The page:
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SessionGarbageCollection - Minimizing Session Size in a J2EE Application Disclosure Number: IPCOM000010732D
Original Publication Date: 2003-Jan-15
Included in the Prior Art Database: 2003-Jan-15
Document File: 4 page(s) / 78K

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SessionGarbageCollection - Minimizing Session Size in a J2EE Application

   This article describes an effective way to keep the size of the session in a J2EE application to a minimal. This improves response times of requests, especially over a period of time of the application usage.


With the large scale adoption of the J2EE programming model, enterprises are increasingly adopting the servlet API to write server side java code. The J2EE 1.3 specification includes the servlet 2.3 API. Several applications written to the predecessor levels 2.1 and 2.2 must now be modified to comply with the new specification. The HttpSession object plays an important role in the application. It is used to store data in the session scope till it can transport the data over the to the controller layer for further processing. In J2EE applications, objects stored in the session that need to be processed by the EJB layer or the business tier, require serialization. This is an expensive operation. This makes the need for keeping session data small, very important. We will see how this could affect performance of the application and how we could ensure that the session object has minimal information at any given time.

Sessions - Key points to keep in mind

Applications must keep the size of the session small in order to improve overall performance. It is important to keep the object graph simple and ensure that the objects are serializable if they need to be persisted or passed as parameters to EJBs.


In a typical J2EE application, there is a horizontal distribution of the developers, based on the components of the application. Each component would require to add some information to the session object, which does not need to remain in the session object once the control of the application goes to another component. If this session data is not cleaned up periodically, it causes a large amount of data to be serialized every time a request is sent to the middle tier to get results of a user-button-click or a similar action. This would deteriorate the performance of the application over a period of time.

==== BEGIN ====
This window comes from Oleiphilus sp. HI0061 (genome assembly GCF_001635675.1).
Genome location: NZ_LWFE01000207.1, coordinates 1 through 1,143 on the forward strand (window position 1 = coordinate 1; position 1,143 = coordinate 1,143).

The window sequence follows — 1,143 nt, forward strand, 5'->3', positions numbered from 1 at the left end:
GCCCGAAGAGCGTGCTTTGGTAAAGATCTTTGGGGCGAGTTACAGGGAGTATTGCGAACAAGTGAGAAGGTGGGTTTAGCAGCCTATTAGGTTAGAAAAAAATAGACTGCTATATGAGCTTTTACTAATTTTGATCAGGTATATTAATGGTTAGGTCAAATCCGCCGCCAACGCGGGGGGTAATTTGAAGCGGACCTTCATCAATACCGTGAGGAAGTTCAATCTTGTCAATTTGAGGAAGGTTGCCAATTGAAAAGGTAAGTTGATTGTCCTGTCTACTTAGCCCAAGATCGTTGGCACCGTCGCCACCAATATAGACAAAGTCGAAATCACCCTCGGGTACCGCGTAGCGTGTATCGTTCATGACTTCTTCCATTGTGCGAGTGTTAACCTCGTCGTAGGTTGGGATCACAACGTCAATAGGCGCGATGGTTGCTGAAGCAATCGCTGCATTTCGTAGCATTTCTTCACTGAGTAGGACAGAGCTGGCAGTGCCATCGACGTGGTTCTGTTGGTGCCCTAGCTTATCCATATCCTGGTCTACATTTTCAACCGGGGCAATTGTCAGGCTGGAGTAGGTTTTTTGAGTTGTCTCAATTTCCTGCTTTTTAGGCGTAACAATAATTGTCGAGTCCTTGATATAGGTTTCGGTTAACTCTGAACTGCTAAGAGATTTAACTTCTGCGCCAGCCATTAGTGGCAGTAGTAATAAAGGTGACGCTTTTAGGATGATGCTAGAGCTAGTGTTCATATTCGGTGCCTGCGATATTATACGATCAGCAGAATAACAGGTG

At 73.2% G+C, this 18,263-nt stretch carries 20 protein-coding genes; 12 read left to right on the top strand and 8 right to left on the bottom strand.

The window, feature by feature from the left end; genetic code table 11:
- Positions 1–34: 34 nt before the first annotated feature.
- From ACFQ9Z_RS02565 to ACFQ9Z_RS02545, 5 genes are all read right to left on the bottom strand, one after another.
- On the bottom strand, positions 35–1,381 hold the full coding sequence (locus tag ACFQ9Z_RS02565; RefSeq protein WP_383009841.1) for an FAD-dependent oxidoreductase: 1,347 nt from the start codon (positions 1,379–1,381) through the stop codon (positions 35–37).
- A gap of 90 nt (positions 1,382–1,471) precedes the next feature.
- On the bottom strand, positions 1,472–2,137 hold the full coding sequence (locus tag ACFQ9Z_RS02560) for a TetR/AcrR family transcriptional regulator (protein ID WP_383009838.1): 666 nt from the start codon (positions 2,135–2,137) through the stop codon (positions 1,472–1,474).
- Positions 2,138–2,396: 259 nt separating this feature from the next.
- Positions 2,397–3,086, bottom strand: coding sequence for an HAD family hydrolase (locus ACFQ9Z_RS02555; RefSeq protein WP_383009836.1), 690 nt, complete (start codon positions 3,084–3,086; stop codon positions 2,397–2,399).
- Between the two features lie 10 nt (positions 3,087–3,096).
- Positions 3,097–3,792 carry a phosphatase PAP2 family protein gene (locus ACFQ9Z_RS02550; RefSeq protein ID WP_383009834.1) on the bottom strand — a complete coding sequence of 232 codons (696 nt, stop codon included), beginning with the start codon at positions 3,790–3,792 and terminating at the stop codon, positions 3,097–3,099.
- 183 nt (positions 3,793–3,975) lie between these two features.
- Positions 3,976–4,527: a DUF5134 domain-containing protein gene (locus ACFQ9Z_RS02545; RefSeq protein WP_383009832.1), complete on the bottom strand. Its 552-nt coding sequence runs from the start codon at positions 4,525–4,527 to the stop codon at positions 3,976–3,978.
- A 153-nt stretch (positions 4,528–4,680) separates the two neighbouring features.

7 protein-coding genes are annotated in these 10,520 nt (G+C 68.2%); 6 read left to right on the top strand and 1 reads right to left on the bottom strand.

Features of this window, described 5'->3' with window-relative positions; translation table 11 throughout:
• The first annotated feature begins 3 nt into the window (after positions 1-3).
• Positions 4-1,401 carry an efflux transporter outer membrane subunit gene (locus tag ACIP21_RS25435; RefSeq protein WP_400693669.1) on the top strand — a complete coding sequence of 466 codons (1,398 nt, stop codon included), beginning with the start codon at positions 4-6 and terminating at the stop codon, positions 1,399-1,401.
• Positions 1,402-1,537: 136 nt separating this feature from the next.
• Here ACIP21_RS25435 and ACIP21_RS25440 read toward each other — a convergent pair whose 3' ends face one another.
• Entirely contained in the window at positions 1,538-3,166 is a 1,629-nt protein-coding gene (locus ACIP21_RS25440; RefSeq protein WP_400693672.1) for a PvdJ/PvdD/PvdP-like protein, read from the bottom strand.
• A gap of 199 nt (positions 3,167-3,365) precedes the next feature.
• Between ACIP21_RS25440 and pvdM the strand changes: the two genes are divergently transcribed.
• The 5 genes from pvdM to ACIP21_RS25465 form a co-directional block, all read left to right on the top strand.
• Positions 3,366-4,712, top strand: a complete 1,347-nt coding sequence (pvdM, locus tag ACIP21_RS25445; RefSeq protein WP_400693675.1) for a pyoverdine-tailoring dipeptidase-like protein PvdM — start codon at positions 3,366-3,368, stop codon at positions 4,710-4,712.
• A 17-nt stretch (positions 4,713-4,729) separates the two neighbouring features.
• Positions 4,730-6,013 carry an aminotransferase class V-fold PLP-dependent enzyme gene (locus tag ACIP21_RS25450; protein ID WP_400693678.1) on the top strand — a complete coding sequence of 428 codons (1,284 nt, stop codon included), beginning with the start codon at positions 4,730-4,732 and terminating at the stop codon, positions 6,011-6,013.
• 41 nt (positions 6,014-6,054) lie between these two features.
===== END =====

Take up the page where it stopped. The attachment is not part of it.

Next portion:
This can be easily understood with the help of a sample scenario -

A banking application - In a simple sectional of a web-based banking application, there is a JSP with two links on the left navigator - Check Balance and Transfer funds. Each of these functionalities has multiple tabs in the page.(e.g. Check Balance comprises "Select Account" and "All Accounts" tabs. Transfer Funds has "From Account", "To Account", "Amount", "Password" tabs). The data entered by a user needs to be in the session between tabs for the same functionality, but do not need to remain across the functionalities. One way of achieving this - The JSP has a call to remove the session attributes that


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were set the last time this component was accessed. What this does is, clean up the session data for CheckBalance only when control comes back to the CheckBalanc...